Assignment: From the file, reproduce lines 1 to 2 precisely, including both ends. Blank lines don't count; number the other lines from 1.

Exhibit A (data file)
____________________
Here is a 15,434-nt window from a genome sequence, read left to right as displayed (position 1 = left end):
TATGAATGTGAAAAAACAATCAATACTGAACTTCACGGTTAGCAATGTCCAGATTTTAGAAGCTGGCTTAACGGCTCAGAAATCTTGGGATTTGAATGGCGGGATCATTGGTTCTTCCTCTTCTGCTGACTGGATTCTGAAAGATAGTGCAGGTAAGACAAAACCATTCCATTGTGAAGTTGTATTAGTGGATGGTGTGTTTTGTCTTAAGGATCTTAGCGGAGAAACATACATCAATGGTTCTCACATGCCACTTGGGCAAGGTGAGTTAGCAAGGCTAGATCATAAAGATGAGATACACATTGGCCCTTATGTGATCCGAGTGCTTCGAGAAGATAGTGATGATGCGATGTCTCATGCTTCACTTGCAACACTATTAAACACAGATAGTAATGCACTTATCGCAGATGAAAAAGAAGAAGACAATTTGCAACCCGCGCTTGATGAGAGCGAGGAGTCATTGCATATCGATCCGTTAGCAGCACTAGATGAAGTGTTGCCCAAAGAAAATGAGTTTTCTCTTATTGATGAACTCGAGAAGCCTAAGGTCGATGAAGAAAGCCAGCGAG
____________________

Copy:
Here is a 15,434-nt window from a genome sequence, read left to right as displayed (position 1 = left end):
TATGAATGTGAAAAAACAATCAATACTGAACTTCACGGTTAGCAATGTCCAGATTTTAGAAGCTGGCTTAACGGCTCAGAAATCTTGGGATTTGAATGGCGGGATCATTGGTTCTTCCTCTTCTGCTGACTGGATTCTGAAAGATAGTGCAGGTAAGACAAAACCATTCCATTGTGAAGTTGTATTAGTGGATGGTGTGTTTTGTCTTAAGGATCTTAGCGGAGAAACATACATCAATGGTTCTCACATGCCACTTGGGCAAGGTGAGTTAGCAAGGCTAGATCATAAAGATGAGATACACATTGGCCCTTATGTGATCCGAGTGCTTCGAGAAGATAGTGATGATGCGATGTCTCATGCTTCACTTGCAACACTATTAAACACAGATAGTAATGCACTTATCGCAGATGAAAAAGAAGAAGACAATTTGCAACCCGCGCTTGATGAGAGCGAGGAGTCATTGCATATCGATCCGTTAGCAGCACTAGATGAAGTGTTGCCCAAAGAAAATGAGTTTTCTCTTATTGATGAACTCGAGAAGCCTAAGGTCGATGAAGAAAGCCAGCGAG